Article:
“The one who descended is also the one who ascended
far above all the heavens,
that he might fill all things.
And he gave some as apostles, others as prophets,
others as evangelists, others as pastors and teachers,
to equip the holy ones for the work of ministry,
for building up the body of Christ,
until we all attain to the unity of faith
and knowledge of the Son of God, to mature to manhood,
to the extent of the full stature of Christ.” (Ephesians 4:9-13)
The Solemnity of the Ascension features a paradoxical event, in the original sense of “paradox” as that which goes against prevailing opinion: Jesus leaves so that the disciples can have him—and be like him— more fully. St Paul in his letter to the Ephesians connects the ascending of Jesus into heaven to the descent of the Holy Spirit and to the maturity of “manhood” in Christ.
However, this is not how the disciples originally see it when Jesus departs. Jesus has only recently been resurrected, and the disciples are eager to see what Jesus will do next for the world. They hope that Jesus will restore the kingdom of Israel, as the first reading makes clear (Acts 1-11). But Jesus says that even he does not know when that will happen, only the Father, but that something else more important will take place: they will receive the Holy Spirit and be his witnesses throughout the world. The disciples want Jesus to fix the world’s problems, but Jesus instead offers them the gift of the Holy Spirit, the gift of being able to participate in the redemption of the world as partners with Jesus, as his friends. St Paul says that this is the maturity into manhood (and, we hope, womanhood) in the faith: not only to rely on God to do the work of the world for us but to be friends with Christ in mission.
The Ascension is the occasion on which Jesus has to depart from the disciples so that they can “grow up,” just as we all have to depart from home when we are young adults so that we can stake out our own lives and identities. That process of differentiation does not take place only with adolescents, however—here Jesus is speaking mostly to grown men and women. (Since Mary is present at Pentecost, I like to think that he also spoke to his mother about how his departure would be an opportunity for her own changing role as a disciple, mother, and leader in the early church. Surely he doesn’t take off without speaking to her, after all that she has been through!)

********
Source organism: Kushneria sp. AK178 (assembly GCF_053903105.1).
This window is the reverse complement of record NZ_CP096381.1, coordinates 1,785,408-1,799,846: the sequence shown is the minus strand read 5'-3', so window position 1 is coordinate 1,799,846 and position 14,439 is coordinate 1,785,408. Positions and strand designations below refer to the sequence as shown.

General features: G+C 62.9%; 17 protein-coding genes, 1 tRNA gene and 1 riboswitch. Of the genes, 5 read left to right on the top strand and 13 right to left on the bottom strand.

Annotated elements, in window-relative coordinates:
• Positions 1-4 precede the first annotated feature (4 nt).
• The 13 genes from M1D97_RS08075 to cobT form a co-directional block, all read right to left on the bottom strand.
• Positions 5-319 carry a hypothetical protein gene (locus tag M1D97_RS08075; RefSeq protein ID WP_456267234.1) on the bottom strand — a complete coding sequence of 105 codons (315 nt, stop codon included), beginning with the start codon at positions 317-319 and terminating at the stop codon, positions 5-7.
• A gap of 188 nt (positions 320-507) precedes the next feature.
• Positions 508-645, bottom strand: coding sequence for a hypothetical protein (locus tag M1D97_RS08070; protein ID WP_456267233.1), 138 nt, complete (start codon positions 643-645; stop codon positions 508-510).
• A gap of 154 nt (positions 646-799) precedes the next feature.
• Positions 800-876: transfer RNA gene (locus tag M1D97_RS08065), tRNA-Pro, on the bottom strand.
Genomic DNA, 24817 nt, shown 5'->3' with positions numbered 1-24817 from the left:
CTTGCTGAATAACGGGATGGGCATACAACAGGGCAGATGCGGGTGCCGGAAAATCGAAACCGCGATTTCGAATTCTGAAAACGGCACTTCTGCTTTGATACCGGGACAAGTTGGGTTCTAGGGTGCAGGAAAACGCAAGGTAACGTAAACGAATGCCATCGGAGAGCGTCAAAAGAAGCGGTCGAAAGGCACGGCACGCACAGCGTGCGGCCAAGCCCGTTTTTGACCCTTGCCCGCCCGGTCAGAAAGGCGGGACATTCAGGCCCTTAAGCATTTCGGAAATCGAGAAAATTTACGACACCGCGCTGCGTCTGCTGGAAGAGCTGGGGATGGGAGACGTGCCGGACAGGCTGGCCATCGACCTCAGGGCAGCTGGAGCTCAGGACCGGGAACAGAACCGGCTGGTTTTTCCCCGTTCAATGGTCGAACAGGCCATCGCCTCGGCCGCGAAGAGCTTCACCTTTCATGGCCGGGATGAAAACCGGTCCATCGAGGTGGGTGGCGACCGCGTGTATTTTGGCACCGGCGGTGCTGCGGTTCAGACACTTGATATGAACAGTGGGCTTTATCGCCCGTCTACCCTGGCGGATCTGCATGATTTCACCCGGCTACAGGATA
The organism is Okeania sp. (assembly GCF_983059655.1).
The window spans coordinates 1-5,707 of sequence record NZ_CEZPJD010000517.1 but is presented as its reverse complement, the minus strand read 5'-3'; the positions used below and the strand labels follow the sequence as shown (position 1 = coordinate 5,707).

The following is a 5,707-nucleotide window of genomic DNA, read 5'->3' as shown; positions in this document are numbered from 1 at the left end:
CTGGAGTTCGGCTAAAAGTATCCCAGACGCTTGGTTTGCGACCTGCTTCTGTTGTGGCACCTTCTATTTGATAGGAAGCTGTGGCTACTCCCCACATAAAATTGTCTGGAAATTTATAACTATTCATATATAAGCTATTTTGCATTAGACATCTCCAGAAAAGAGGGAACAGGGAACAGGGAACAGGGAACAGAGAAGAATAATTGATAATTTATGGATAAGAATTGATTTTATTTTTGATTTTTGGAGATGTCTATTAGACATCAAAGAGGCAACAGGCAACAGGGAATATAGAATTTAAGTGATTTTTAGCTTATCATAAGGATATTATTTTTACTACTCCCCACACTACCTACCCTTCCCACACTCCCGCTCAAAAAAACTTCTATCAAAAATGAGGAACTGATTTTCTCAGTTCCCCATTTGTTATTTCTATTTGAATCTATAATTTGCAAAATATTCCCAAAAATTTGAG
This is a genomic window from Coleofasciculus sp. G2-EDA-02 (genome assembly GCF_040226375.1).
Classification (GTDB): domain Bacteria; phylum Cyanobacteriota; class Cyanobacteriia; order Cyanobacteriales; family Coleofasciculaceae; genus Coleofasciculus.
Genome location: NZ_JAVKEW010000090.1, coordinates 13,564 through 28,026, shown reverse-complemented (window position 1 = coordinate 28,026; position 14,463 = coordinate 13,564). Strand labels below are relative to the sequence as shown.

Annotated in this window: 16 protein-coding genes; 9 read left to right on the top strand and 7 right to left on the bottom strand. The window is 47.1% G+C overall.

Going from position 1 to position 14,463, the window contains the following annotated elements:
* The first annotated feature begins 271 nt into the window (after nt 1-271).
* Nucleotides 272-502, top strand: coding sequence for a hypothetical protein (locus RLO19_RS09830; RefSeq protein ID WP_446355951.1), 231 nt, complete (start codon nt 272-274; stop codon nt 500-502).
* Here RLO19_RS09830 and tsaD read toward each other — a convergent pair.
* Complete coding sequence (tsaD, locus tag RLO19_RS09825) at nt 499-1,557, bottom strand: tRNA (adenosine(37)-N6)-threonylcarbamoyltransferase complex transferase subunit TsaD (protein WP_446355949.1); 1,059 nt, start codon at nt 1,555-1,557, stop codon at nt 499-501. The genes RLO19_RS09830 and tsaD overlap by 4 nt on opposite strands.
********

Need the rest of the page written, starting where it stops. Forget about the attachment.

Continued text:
Unless we really consider ourselves participants in the redemption of the world, then actions like petitionary prayer or working for social change in the face of injustice make no sense— we could just let God take care of it all. At the same time, we are not gods, and even Jesus suffered on a cross unto death and the disciples will also go on to be marytrs and to witness for the faith (the Greek term for martyr is literally witness, martyros). In life and in death, we have to rely on the Lord in all that we do.
We also have to rely on each other. Paul reminds the Ephesians (and also other communities, such as the Cortinthians) that people have different gifts that together work for the good of all. Some are teachers, some are prophets, and we could add to this list many ways in which people’s specific gifts and talents can be put to work for the common good: nurses, economists, journalists, mothers and fathers, landscapers, carpenters, supportive aunts and uncles, volunteers at food pantries, priests, administrators, etc. When we are most fully ourselves, we are also most fully Christ’s and most fully one another’s—and it all begins with the Ascension.